OK, but I still don’t want to see “Open Access” become the new “Low Fat”.

Peter Suber commented on the last entry to clarify his position on the varying uses of the term “Open Access”:

For me, OA in the strict sense removes both price barriers and permission barriers; all the major public definitions say so; and I’m only too glad to repeat this whenever it comes up. However, as a matter of word usage, the term now covers more territory than this and I’ve stopped fighting that fact. That is, the term is often used for content that is merely free-to-read.

Peter goes into more detail in a recent entry on his blog:

…many projects which remove price barriers alone, and not permission barriers, now call themselves OA. I often call them OA myself. This is only to say that the common use of the term has moved beyond than the strict definitions. But this is not always regrettable. For most users, removing price barriers alone solves the largest part of the problem with non-OA content, and projects that do so are significant successes worth celebrating. By going beyond [I would say “outside” — BH] the BBB definition, the common use of the term has marked out a spectrum of free online content, ranging from that which removes no permission barriers (beyond those already removed by fair use) to that which removes all the permission barriers that might interfere with scholarship. This is useful, for we often want to refer to that whole category, not just to the upper end. When the context requires precision we can, and should, distinguish OA content from content which is merely free of charge. But we don’t always need this extra precision.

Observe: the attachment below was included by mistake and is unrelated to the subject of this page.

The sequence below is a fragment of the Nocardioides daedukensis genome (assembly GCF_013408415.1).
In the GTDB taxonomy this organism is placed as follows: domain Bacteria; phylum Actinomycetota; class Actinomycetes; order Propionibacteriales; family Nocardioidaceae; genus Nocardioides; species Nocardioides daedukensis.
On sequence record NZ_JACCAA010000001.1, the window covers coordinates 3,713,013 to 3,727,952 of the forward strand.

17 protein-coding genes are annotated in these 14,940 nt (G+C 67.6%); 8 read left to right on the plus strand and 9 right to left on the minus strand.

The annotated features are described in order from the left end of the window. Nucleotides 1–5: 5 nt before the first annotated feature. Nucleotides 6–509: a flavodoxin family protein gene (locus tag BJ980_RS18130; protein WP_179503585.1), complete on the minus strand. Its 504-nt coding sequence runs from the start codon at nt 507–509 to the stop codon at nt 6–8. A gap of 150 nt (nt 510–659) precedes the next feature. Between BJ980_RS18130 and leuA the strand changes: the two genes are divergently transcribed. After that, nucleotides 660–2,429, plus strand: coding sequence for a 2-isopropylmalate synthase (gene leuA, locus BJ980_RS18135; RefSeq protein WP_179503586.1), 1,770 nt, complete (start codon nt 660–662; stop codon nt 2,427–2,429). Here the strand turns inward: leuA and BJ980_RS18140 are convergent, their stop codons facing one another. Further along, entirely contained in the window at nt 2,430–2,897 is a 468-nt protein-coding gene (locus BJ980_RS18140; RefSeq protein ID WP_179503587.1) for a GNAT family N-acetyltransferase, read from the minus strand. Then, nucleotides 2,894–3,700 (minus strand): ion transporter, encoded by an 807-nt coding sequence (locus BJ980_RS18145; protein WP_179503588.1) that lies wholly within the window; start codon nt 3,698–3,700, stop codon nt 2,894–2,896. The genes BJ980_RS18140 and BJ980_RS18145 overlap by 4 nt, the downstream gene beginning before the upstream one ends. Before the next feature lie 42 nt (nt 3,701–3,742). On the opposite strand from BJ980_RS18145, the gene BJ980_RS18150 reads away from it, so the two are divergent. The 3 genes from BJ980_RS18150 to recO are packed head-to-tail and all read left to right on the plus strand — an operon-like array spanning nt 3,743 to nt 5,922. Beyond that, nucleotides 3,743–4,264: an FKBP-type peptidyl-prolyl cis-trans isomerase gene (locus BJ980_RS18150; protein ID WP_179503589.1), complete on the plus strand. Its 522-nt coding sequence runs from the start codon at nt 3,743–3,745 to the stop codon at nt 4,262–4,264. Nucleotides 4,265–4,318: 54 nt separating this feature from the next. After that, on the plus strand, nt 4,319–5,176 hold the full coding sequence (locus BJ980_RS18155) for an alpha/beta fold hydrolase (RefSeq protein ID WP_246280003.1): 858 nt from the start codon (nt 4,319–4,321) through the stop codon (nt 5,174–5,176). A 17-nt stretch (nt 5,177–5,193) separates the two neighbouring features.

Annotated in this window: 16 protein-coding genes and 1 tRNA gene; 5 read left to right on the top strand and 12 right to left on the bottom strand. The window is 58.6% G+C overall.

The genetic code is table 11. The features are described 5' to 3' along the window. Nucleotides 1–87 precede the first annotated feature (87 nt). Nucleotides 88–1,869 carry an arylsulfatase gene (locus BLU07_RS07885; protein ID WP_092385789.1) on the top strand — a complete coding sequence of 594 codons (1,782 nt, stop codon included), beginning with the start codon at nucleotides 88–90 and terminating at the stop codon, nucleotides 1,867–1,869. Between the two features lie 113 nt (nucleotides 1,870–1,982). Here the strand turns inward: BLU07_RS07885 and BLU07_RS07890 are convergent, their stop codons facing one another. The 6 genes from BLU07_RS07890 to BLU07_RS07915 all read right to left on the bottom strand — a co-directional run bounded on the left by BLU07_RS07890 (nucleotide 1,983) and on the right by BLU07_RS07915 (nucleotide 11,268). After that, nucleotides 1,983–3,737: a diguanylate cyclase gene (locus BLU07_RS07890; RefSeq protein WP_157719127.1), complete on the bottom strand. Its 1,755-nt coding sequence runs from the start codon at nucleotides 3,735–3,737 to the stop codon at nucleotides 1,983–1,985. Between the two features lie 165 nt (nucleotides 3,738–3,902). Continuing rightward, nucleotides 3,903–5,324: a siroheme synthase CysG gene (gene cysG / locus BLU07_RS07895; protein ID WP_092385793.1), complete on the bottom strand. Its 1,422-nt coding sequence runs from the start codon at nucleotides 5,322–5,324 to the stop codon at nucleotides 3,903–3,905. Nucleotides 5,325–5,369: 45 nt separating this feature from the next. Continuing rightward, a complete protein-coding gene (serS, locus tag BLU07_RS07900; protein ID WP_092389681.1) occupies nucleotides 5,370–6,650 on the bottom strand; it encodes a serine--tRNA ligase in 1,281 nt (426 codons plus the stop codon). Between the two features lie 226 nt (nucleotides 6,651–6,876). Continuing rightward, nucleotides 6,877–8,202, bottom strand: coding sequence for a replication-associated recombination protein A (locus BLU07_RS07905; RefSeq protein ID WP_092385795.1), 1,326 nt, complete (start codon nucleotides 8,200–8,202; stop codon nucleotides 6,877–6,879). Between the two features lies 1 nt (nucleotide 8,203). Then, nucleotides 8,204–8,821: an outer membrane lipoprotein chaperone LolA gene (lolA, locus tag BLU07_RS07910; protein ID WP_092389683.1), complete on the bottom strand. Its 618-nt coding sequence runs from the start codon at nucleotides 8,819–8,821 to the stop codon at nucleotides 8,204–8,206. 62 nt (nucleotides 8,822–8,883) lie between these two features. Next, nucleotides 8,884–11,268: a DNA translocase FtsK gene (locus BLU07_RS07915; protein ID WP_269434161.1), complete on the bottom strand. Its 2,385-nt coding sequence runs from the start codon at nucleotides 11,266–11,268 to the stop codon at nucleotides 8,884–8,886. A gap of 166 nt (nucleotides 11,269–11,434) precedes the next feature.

In other words: Yes, most of us are now using the term “OA” in at least two ways, one strict and one loose, and yes, this can be confusing. But first, this is the case with most technical terms (compare “evolution” and “momentum”). Second, when it’s confusing, there are ways to speak more precisely. Third, it would be at least as confusing to speak with this extra level of precision –distinguishing different ways of removing permission barriers from content that was already free of charge– in every context. […]

and in the Sept 2004 edition of the SPARC OA Newsletter:

One danger is the dilution of our term. That’s why [this newsletter discusses] the BBB definition and its place in our history. But another danger is the false sharpening of our term. If we thought that the BBB definition settled matters that it doesn’t settle, then we could prematurely close avenues of useful exploration, needlessly shrink the big tent of OA, and divisively instigate quarreling about who is providing “true OA” and who isn’t.
The BBB definition functions as a usefully firm definition of “open access” even if it leaves room for variation. We should agree that OA removes some permission barriers (e.g. on copying, redistribution, and printing) even if it leaves different OA providers free to adopt different policies on others (e.g. on derivative works and commercial re-use). My personal preference, for example, is to permit derivative works and commercial re-use. But (as I wrote in FOSN for 1/30/02) I want to make this preference genial, or compatible with the opposite preference, so that we can recruit and retain authors on both sides of this question.